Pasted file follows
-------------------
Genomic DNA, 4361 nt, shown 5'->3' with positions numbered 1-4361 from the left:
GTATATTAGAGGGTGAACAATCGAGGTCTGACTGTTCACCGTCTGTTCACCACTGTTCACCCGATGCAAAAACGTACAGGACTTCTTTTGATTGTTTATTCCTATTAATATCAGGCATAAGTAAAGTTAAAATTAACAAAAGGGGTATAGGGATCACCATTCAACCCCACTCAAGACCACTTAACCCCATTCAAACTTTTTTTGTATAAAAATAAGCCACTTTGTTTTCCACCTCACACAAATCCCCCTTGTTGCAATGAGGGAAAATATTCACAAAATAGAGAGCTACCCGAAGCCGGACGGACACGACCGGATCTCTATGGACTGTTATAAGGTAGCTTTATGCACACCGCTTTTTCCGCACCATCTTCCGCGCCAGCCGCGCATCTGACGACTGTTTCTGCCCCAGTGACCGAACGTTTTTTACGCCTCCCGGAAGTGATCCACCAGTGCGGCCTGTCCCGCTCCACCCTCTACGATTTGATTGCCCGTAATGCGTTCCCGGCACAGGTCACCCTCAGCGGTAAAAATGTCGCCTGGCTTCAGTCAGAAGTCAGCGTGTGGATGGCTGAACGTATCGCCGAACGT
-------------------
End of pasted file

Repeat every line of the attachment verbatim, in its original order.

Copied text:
Genomic DNA, 4361 nt, shown 5'->3' with positions numbered 1-4361 from the left:
GTATATTAGAGGGTGAACAATCGAGGTCTGACTGTTCACCGTCTGTTCACCACTGTTCACCCGATGCAAAAACGTACAGGACTTCTTTTGATTGTTTATTCCTATTAATATCAGGCATAAGTAAAGTTAAAATTAACAAAAGGGGTATAGGGATCACCATTCAACCCCACTCAAGACCACTTAACCCCATTCAAACTTTTTTTGTATAAAAATAAGCCACTTTGTTTTCCACCTCACACAAATCCCCCTTGTTGCAATGAGGGAAAATATTCACAAAATAGAGAGCTACCCGAAGCCGGACGGACACGACCGGATCTCTATGGACTGTTATAAGGTAGCTTTATGCACACCGCTTTTTCCGCACCATCTTCCGCGCCAGCCGCGCATCTGACGACTGTTTCTGCCCCAGTGACCGAACGTTTTTTACGCCTCCCGGAAGTGATCCACCAGTGCGGCCTGTCCCGCTCCACCCTCTACGATTTGATTGCCCGTAATGCGTTCCCGGCACAGGTCACCCTCAGCGGTAAAAATGTCGCCTGGCTTCAGTCAGAAGTCAGCGTGTGGATGGCTGAACGTATCGCCGAACGT